How To Feed The World
The world has long produced enough calories, around 2,700 per day per human, more than enough to meet the United Nations projection of a population of nine billion in 2050, up from the current seven billion. There are hungry people not because food is lacking, but because not all of those calories go to feed humans (a third go to feed animals, nearly 5 percent are used to produce biofuels, and as much as a third is wasted, all along the food chain).
The current system is neither environmentally nor economically sustainable, dependent as it is on fossil fuels and routinely resulting in environmental damage. It’s geared to letting the half of the planet with money eat well while everyone else scrambles to eat as cheaply as possible.
While a billion people are hungry, about three billion people are not eating well, according to the United Nations Food and Agriculture Organization, if you count obese and overweight people alongside those with micronutrient deficiencies. Paradoxically, as increasing numbers of people can afford to eat well, food for the poor will become scarcer, because demand for animal products will surge, and they require more resources like grain to produce. A global population growth of less than 30 percent is projected to double the demand for animal products. But there is not the land, water or fertilizer — let alone the health care funding — for the world to consume Western levels of meat.
The Sway - sustainable fashion from repurposed leather scraps
Belinda, owner of the Sway, has a truly inspiring story. After climbing to the top of the ladder at huge international fashion conglomerate, she quit her job to start her own eco-friendly fashion brand.
Following Etsy’s mission of bringing heart to commerce, she decided that she could not continue working in the disposable fashion industry.
Now, her up-start fashion brand, the Sway, makes super fashionable leather jackets and accessories from reclaimed leather scraps from a motorcycle accessories factory in Pakistan.
Science enthusiasm in kids and teenagers, more two stories of year 2012 | Picture edited via Sci-Tech
Clara Lazen is the discoverer of tetranitratoxycarbon, a molecule constructed of, obviously, oxygen, nitrogen, and carbon. It’s got some interesting possible properties, ranging from use as an explosive to energy storage. Lazen is listed as the co-author of a recent paper on the molecule. But that’s not what’s so interesting and inspiring about this story. What’s so unusual here is that Clara Lazen is a ten-year-old fifth-grader in Kansas City, MO.
Kenneth Boehr, Clara’s science teacher, handed out the usual ball-and-stick models used to visualize simple molecules to his fifth-grade class. But Clara put the carbon, nitrogen, and oxygen atoms together in a particular complex way and asked Boehr if she’d made a real molecule. Boehr, to his surprise, wasn’t sure. So he photographed the model and sent it over to a chemist friend at Humboldt State University who identified it as a wholly new but also wholly viable chemical.Sixteen-year-old Azza Abdel Hamid Faiad has found that an inexpensive catalyst could be used to create $78 million worth of biofuel each year. Egypt’s plastic consumption is estimated to total one million tons per year, so Azza’s proposal could transform the country’s economy, allowing it to make money from recycled plastic.What Azza proposes is to break down the plastic polymers found in drinks bottles and general waste and turn them into biofuel feedstock. (This is the bulk raw material that generally used for producing biofuel.) It should be noted that this is not a particularly new idea, but what makes Azza stand out from the crowd is the catalyst that she is proposing. She says that she has found a high-yield catalyst called aluminosilicate, that will break down plastic waste and also produce gaseous products like methane, propane and ethane, which can then be converted into ethanol.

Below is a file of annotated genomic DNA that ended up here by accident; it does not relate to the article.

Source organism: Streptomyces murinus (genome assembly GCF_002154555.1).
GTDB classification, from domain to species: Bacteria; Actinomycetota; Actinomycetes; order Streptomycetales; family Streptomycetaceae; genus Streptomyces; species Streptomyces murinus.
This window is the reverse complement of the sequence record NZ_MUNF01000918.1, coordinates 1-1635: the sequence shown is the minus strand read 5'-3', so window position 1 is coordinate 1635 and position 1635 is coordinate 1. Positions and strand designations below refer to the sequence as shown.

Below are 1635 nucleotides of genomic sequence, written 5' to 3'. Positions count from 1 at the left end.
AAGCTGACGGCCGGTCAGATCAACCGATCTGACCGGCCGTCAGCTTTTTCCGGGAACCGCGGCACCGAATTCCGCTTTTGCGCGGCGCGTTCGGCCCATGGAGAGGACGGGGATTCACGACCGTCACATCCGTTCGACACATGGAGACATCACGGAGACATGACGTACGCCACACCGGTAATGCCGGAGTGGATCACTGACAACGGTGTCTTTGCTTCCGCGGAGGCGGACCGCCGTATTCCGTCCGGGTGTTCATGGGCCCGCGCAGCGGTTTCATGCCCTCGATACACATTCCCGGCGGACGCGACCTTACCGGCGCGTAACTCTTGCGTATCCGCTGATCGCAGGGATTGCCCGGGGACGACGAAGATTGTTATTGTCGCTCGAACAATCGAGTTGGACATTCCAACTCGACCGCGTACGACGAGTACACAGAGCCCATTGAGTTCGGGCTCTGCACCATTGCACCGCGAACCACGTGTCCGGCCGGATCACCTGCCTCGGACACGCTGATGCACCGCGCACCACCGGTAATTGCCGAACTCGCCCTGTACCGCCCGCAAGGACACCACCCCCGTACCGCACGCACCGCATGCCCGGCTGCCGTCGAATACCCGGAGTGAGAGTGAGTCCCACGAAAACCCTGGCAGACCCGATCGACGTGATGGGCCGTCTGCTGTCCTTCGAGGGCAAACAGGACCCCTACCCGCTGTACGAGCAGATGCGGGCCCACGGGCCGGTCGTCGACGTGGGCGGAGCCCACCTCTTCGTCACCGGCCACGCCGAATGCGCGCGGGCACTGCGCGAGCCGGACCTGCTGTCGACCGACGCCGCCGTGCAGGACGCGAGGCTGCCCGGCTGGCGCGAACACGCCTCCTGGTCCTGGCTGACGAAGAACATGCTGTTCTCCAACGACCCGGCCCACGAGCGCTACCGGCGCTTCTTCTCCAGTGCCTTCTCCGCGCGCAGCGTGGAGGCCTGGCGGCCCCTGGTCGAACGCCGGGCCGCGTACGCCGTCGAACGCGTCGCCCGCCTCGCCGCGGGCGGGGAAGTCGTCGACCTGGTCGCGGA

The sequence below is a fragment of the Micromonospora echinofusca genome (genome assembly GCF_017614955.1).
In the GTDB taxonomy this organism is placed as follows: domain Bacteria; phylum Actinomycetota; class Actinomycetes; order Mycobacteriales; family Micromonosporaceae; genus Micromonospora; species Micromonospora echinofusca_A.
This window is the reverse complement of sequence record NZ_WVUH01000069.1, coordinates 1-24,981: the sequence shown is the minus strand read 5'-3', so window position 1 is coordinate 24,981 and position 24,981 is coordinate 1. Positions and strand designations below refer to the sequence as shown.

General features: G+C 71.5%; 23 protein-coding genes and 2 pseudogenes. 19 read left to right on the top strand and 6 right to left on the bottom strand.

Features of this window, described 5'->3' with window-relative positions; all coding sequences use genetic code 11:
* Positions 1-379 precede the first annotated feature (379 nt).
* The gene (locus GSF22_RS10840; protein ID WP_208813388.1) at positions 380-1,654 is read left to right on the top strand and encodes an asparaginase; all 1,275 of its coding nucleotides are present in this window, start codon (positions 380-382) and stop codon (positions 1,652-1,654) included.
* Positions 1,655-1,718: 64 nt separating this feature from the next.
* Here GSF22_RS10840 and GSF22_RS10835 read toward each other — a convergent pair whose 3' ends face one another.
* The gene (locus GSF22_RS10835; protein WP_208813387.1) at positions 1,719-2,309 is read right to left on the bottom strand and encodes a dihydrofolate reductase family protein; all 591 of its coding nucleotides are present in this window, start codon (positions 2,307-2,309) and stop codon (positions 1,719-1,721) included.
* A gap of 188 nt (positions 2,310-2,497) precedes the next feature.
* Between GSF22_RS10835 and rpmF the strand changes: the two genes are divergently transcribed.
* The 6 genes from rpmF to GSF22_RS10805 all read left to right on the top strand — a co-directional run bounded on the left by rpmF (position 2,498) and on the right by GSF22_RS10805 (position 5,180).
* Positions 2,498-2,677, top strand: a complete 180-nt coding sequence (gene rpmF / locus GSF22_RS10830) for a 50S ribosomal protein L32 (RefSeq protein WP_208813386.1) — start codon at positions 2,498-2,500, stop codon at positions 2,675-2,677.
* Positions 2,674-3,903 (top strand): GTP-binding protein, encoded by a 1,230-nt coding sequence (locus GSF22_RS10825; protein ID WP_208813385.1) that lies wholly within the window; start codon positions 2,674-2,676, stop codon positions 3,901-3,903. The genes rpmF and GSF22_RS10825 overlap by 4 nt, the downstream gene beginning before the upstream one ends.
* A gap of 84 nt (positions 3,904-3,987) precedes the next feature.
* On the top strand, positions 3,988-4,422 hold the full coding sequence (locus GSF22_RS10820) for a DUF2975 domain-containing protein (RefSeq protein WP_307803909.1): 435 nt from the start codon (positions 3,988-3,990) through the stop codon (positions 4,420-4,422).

Speaking about the breakthrough, Azza said that the technology could “provide an economically efficient method for production of hydrocarbon fuel” including 40,000 tons per year of cracked naptha and 138,000 tons of hydrocarbon gasses – the equivalent of $78 million in biofuel.
In the rush to help create low carbon economies as a solution to curbing climate change, the construction industry has strived to create zero-carbon homes whose footprint is negligible. Now UK company Lignacite has developed the Carbon Buster, a building block that is actually carbon negative.
Made from over 50 percent recycled material, the brick is an amalgam of cement, sand and water. It also features wood particles that sequester carbon dioxide and store the gas in the block itself, rather than emitting it into the atmosphere. According to test results, its 3.6N/mm2 strength bricks have an embodied carbon level of -14 kg per tonne – compared to the industry standard of 100kg. Its 7.3N/mm2 strength model also has -3 kg per tonne rating. According to the company, the blocks are suitable for most building projects and also offer greater noise absorption than industry standards.